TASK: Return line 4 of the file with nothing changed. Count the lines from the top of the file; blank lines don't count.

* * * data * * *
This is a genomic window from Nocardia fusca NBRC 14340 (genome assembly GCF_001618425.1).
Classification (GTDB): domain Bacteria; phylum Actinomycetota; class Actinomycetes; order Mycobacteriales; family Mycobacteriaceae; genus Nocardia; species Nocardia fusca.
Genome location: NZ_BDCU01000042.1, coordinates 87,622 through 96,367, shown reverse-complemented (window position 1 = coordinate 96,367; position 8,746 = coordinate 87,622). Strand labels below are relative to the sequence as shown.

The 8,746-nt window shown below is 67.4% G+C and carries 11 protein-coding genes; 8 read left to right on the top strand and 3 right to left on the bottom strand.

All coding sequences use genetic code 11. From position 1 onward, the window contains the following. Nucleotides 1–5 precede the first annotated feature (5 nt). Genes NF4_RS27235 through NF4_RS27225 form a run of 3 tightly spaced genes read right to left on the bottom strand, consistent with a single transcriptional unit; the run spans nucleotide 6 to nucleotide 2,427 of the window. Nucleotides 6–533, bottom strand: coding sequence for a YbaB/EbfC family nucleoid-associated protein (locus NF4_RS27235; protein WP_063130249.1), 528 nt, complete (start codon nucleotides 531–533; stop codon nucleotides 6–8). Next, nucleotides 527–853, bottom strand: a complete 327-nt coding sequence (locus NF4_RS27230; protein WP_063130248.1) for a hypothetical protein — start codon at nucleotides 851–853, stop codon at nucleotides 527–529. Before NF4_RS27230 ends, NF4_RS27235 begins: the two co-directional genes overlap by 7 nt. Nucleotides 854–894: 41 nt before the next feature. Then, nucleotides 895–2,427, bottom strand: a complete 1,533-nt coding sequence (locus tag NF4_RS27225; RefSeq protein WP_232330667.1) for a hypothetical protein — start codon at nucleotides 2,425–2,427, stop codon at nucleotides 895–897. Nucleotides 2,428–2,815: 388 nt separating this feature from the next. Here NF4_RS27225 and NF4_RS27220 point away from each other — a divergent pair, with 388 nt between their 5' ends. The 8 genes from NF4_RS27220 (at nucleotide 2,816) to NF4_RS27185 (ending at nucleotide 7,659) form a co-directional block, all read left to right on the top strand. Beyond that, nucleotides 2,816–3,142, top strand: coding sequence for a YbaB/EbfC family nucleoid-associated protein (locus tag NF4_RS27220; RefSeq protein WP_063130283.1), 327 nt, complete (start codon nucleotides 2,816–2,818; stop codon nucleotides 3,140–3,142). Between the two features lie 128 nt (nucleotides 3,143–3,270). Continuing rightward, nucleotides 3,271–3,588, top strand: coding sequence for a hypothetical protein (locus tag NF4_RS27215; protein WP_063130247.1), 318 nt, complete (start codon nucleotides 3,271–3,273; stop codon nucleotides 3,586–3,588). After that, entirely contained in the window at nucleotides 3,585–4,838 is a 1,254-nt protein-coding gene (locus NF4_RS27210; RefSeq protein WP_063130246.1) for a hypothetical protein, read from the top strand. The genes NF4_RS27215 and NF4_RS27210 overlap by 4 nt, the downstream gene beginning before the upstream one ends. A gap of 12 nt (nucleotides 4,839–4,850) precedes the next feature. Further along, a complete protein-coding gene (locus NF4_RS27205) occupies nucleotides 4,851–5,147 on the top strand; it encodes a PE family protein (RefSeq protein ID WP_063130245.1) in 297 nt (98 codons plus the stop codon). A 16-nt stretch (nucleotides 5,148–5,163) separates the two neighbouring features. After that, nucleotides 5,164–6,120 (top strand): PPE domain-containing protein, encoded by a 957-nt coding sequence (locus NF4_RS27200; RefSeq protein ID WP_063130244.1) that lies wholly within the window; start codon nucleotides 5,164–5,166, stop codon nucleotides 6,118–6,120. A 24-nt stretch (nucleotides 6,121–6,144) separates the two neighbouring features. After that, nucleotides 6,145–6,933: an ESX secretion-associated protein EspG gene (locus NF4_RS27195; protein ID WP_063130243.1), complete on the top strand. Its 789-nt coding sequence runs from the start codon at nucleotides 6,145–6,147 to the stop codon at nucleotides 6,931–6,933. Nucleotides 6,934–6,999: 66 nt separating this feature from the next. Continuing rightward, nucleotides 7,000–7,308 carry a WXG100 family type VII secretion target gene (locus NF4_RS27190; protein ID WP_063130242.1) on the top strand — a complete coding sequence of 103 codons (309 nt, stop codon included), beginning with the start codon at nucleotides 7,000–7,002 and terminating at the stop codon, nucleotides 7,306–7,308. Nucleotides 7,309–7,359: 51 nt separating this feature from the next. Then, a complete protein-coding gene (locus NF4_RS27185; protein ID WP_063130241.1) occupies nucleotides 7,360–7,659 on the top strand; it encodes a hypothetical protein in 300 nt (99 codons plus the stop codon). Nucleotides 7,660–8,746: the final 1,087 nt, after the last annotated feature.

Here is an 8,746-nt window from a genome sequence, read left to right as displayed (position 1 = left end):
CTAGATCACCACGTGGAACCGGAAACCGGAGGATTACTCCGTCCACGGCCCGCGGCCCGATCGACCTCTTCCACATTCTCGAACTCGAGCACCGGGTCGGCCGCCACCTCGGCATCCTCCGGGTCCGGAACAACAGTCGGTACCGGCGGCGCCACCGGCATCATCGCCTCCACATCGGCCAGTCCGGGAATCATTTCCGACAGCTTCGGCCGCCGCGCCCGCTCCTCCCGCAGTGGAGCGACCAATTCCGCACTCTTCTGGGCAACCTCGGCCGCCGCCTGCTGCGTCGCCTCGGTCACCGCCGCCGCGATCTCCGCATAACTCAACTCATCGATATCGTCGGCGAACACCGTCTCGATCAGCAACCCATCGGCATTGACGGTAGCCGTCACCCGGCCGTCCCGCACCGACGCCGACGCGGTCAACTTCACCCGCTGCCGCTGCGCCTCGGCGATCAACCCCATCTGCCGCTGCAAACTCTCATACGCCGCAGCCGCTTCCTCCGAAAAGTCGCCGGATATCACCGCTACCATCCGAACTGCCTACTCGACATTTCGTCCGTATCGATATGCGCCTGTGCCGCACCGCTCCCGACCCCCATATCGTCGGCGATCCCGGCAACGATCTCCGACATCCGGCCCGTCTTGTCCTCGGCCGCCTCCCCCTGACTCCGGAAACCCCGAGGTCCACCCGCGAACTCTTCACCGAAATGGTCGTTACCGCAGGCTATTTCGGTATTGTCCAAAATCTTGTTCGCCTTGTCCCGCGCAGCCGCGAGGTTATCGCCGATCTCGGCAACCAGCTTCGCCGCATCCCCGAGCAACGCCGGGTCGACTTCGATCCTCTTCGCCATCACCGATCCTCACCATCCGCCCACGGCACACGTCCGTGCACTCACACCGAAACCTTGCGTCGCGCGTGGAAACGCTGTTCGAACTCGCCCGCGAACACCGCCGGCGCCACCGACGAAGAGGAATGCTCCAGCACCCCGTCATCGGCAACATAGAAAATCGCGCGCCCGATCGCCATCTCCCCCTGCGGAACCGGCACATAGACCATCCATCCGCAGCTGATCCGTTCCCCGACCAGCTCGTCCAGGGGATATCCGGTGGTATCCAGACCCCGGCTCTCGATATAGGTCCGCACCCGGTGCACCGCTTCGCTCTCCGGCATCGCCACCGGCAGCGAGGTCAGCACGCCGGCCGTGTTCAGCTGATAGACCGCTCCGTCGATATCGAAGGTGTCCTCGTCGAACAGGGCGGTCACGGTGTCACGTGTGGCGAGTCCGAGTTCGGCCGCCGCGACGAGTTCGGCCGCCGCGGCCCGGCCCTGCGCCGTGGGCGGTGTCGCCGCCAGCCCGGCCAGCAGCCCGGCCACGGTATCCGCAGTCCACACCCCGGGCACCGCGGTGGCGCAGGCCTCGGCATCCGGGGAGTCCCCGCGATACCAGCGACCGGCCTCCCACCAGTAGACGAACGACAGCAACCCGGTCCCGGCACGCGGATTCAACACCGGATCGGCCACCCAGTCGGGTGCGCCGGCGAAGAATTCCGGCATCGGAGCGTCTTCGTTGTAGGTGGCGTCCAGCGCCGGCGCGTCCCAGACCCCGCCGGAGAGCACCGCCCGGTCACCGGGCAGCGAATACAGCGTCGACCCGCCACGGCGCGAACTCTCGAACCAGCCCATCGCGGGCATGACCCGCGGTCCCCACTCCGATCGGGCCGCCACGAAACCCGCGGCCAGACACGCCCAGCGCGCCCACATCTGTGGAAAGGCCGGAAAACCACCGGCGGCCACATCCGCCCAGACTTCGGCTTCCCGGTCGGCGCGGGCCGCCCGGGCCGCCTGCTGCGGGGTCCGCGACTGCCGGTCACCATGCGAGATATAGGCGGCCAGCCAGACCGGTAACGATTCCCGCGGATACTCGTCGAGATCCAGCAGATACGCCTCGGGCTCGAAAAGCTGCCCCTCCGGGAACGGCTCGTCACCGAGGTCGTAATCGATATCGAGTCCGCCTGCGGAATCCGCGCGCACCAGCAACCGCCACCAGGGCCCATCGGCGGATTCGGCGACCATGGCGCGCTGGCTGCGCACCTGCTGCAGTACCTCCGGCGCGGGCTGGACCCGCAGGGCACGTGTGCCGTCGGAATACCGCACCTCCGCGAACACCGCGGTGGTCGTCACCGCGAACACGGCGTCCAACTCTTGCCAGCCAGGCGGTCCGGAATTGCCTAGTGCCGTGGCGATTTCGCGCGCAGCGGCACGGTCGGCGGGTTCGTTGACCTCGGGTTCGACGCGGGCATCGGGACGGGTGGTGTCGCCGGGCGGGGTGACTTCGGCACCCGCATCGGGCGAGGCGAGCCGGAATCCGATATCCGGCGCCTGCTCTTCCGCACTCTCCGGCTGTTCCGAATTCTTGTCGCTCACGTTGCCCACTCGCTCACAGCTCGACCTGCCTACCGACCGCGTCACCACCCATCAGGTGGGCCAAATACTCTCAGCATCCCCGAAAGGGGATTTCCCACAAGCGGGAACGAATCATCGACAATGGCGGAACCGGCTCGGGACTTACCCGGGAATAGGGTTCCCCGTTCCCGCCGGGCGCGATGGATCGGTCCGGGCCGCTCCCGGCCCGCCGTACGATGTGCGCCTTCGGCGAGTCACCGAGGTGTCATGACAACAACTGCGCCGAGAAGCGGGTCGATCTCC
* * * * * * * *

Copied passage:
The 8,746-nt window shown below is 67.4% G+C and carries 11 protein-coding genes; 8 read left to right on the top strand and 3 right to left on the bottom strand.